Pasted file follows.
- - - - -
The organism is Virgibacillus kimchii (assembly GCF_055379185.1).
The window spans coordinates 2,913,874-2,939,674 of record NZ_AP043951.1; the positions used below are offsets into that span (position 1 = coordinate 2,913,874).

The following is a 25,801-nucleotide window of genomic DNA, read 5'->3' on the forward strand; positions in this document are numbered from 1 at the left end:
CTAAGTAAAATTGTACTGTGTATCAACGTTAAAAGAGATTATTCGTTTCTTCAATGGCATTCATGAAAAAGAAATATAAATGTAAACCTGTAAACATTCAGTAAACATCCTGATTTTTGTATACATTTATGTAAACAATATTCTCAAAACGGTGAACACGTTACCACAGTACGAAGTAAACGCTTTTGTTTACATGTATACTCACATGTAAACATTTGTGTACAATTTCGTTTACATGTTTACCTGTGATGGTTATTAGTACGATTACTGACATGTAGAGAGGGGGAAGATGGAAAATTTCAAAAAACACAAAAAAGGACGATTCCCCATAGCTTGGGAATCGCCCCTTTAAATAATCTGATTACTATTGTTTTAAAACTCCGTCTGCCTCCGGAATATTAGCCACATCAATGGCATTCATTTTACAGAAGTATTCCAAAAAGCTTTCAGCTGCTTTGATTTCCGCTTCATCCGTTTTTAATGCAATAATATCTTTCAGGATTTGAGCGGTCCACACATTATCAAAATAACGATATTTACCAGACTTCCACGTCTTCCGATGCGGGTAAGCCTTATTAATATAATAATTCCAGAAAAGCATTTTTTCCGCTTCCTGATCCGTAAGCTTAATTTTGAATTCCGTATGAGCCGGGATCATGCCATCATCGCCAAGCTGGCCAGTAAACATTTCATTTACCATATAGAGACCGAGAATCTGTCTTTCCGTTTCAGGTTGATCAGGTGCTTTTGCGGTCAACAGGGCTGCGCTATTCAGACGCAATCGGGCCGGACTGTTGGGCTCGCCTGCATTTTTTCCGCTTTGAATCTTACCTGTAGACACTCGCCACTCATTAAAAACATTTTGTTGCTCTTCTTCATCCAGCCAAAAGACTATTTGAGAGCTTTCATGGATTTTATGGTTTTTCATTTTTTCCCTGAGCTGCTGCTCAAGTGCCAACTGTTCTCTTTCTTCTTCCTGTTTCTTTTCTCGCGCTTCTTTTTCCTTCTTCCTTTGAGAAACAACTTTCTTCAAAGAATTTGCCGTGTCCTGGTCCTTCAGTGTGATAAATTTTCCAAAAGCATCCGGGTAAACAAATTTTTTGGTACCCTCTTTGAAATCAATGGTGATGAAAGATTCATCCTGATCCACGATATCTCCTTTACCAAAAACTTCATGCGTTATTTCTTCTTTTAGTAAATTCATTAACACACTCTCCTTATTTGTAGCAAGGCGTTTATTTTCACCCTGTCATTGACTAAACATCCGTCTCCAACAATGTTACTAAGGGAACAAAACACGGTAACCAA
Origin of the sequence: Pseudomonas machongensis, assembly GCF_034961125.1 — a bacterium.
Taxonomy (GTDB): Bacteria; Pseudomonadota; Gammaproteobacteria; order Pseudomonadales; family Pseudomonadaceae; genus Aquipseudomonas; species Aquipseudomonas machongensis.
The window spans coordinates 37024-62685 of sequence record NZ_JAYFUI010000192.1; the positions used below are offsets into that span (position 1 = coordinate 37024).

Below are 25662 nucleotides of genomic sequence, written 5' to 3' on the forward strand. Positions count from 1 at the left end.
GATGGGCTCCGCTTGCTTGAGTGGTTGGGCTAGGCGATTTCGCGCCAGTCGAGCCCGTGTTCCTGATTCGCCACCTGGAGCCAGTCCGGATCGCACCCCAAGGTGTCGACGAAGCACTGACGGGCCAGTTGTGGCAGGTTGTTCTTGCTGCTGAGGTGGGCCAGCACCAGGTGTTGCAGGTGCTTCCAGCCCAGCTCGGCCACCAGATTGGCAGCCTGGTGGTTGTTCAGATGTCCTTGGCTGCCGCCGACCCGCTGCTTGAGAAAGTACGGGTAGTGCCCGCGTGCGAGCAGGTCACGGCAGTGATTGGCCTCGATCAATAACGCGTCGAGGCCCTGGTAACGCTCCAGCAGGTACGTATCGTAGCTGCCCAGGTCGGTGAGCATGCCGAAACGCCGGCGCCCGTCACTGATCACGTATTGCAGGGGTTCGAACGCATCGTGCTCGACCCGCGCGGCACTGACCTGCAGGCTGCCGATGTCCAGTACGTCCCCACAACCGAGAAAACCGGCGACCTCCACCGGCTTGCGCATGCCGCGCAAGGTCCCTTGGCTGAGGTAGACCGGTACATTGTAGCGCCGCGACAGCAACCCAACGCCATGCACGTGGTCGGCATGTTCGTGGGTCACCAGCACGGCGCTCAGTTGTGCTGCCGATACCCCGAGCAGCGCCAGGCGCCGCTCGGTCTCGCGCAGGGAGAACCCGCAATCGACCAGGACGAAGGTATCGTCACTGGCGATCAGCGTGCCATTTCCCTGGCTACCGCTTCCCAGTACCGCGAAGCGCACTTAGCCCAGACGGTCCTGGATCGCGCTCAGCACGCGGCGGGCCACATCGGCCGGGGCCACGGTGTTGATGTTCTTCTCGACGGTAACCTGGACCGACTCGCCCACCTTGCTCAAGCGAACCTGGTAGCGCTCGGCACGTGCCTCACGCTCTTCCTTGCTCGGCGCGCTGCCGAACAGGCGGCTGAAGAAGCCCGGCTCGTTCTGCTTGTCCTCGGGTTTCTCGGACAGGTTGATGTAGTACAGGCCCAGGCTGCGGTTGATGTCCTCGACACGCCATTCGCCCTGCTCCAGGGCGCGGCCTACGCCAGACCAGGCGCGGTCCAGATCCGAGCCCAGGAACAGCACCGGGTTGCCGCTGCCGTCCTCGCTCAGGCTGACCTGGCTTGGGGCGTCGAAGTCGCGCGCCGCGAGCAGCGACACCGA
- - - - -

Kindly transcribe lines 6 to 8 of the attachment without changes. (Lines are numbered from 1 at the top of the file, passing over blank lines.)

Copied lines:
Taxonomy (GTDB): Bacteria; Pseudomonadota; Gammaproteobacteria; order Pseudomonadales; family Pseudomonadaceae; genus Aquipseudomonas; species Aquipseudomonas machongensis.
The window spans coordinates 37024-62685 of sequence record NZ_JAYFUI010000192.1; the positions used below are offsets into that span (position 1 = coordinate 37024).

Below are 25662 nucleotides of genomic sequence, written 5' to 3' on the forward strand. Positions count from 1 at the left end.